"To me," Seifert later wrote with first-year Vikings coach Leslie Frazier in mind, "there is no better time to jump to the other side than in a coach's first year, giving him a building block for the rest of his program."

The key, of course, is not mistaking anchors for building blocks.

Steve Mariucci was the San Francisco 49ers' first-year coach when the team used a 1997 first-rounder for Jim Druckenmiller, a blunder softened only by Steve Young's presence on the roster. That experience should not directly influence the 49ers' thinking as they consider first-round quarterbacks for new coach Jim Harbaugh, but it's a reference point.

With Harbaugh and the 49ers in mind, I went through recent drafts to see which teams with first-year head coaches used first-round selections for quarterbacks. More precisely, I looked at all first-round quarterbacks since 2000 to see which ones had first-year head coaches.

Six of the last eight first-round quarterbacks -- Matthew Stafford, Mark Sanchez, Josh Freeman, Matt Ryan, Joe Flacco and JaMarcus Russell -- joined teams with first-year head coaches. All but Russell remain franchise quarterbacks in their teams' eyes. All but Russell are still playing for their original head coaches. Four of the six had winning records in 2010.

For most of those franchises, value and need lined up pretty well, and first-year coaches benefited.

"If you don't have a quarterback, you're drafting maybe a different kind of running back, maybe a different kind of offensive lineman, than if you have somebody," Lions coach Jim Schwartz told reporters at the scouting combine. "We had Calvin Johnson, but our ability to get Jahvid Best, Nate Burleson in free agency, to draft Brandon Pettigrew -- those pieces were because of the quarterback that we have."

We could also argue that the St. Louis Rams were better off building their offensive line and other areas of their roster before making Sam Bradford the first overall choice in 2010. They could have drafted Sanchez or Freeman instead of defensive end Chris Long in 2009, then spent subsequent selections on players to build around one of those quarterbacks.

Bradford and Denver's Tim Tebow were the "other" first-round quarterbacks in the eight-man group featuring Stafford, Sanchez, Freeman, Ryan, Flacco and Russell.

In general, getting the right quarterback for a first-year head coach puts a franchise in strong position for the long term. There's no sense forcing the issue, however, because the wrong quarterback can drag down any coach, regardless of tenure.

A coach such as the Vikings' Frazier might have a harder time waiting. His contract runs only three seasons and ownership expects quick results. Harbaugh has a five-year deal with the 49ers. Expectations are high, but there's less urgency for immediate results.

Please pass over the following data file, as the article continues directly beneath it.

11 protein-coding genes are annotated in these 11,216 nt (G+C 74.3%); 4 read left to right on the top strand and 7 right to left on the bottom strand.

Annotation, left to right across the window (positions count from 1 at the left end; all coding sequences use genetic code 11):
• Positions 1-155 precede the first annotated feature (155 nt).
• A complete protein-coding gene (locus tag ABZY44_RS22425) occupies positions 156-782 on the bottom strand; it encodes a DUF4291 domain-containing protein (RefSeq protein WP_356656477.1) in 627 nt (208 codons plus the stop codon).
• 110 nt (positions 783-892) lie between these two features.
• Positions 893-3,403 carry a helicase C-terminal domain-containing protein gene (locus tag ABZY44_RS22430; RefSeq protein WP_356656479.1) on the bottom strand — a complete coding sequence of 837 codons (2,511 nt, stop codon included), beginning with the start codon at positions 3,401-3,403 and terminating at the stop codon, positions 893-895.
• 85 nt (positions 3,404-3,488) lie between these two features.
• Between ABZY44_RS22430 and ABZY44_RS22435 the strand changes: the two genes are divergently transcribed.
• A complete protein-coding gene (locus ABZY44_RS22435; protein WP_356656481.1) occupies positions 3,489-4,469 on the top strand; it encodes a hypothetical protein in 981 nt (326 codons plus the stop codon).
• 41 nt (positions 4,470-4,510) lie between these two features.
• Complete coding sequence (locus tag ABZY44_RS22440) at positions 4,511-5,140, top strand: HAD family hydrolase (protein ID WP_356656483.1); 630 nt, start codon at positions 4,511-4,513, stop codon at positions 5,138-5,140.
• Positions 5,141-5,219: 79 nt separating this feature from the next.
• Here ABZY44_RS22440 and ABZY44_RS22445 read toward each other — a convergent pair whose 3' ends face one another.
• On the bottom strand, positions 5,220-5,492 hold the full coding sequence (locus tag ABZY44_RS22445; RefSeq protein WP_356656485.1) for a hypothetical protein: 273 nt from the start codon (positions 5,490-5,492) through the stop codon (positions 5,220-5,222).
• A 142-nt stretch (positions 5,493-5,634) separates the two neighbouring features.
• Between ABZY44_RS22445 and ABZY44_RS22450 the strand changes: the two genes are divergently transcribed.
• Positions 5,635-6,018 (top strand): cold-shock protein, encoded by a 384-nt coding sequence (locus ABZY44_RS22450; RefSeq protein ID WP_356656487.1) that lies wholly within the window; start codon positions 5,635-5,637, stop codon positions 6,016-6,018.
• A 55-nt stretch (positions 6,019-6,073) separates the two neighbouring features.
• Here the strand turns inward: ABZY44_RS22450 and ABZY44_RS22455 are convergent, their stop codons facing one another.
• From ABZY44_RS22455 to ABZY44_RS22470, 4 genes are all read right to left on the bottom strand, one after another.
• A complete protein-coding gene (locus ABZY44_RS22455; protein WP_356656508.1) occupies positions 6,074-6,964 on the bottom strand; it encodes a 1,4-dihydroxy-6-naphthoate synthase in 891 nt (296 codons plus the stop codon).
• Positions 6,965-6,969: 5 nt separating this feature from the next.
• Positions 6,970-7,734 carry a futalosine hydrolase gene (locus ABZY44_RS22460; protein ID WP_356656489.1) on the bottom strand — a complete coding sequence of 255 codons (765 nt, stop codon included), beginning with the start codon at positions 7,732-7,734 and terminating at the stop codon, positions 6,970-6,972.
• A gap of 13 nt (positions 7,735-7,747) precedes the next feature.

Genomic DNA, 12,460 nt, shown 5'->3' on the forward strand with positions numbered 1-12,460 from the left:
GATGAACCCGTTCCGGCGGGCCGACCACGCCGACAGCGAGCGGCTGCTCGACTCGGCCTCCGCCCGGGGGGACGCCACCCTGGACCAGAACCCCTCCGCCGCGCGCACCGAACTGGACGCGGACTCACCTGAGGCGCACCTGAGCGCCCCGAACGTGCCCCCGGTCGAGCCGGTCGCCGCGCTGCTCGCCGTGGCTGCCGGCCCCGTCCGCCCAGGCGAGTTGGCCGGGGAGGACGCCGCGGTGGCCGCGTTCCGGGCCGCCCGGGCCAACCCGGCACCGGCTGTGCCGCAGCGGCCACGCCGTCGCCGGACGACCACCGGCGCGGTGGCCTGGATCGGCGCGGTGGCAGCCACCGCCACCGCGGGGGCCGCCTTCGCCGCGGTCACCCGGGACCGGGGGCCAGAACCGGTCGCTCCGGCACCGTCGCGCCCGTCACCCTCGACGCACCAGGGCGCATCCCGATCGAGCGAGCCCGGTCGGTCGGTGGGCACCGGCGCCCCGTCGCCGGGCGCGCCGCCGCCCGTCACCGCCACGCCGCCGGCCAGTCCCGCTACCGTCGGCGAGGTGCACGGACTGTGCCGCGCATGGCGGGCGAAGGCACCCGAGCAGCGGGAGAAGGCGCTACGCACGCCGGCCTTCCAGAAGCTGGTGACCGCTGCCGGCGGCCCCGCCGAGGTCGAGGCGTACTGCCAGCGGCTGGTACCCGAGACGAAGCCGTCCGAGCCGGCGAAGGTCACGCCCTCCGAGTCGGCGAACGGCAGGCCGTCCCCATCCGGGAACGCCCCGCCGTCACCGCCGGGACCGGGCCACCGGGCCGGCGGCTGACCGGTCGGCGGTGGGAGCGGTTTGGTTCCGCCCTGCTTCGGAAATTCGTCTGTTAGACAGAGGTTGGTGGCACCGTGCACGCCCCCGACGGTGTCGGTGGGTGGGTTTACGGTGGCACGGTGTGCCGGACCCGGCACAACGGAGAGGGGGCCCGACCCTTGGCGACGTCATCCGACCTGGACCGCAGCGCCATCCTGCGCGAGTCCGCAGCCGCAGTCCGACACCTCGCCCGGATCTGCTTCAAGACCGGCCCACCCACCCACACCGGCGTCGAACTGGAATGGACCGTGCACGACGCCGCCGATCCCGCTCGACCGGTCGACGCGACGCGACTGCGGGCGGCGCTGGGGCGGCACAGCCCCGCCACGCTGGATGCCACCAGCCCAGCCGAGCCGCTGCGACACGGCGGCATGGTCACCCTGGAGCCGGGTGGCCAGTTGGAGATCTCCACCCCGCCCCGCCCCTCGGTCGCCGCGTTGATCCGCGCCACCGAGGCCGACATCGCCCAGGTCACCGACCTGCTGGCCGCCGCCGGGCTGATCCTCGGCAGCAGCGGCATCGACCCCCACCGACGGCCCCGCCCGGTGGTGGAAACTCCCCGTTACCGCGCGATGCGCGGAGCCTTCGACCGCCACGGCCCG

The first chart shows the 14 first-round quarterbacks since 2000 that landed with returning head coaches.

The second chart shows the 14 first-round quarterbacks since 2000 that landed with first-year head coaches.

Posted by ESPN.com's Mike Sando

The Cardinals will miss offensive coordinator Todd Haley if and when he becomes the Chiefs' head coach, but they're in good position to weather his departure.

One, the Cardinals have had time to prepare contingency plans. I do not know those plans. Russ Grimm is assistant head coach. Running backs coach Maurice Carthon has experience as a coordinator. Either one could step into the role if the Cardinals decided to hire from within. 

Two, the Cardinals have an offensive-minded head coach. Ken Whisenhunt was calling the plays through much of the 2007 season. He handed off play-calling duties to Haley to fulfill a promise he had made as part of a broader effort to keep Haley on his staff. Whisenhunt could resume calling plays while giving the new offensive coordinator time to grow into the role.

The search for coaches with ties to Whisenhunt takes us to Bill Cowher's old staffs in Pittsburgh. Mike Mularkey would be an ideal candidate to replace Haley if he weren't offensive coordinator for the Falcons. Mark Whipple, the new offensive coordinator at the Univeristy of Miami, was quarterbacks coach for the Steelers from 2004 through the 2006 season, but he wasn't part of the staff Whisenhunt assembled in Arizona. I am not sure why.

We'll know the Cardinals' plans soon enough, assuming Haley indeed becomes the Chiefs' next head coach. Whisenhunt has had plenty of time to prepare for Haley's eventual departure.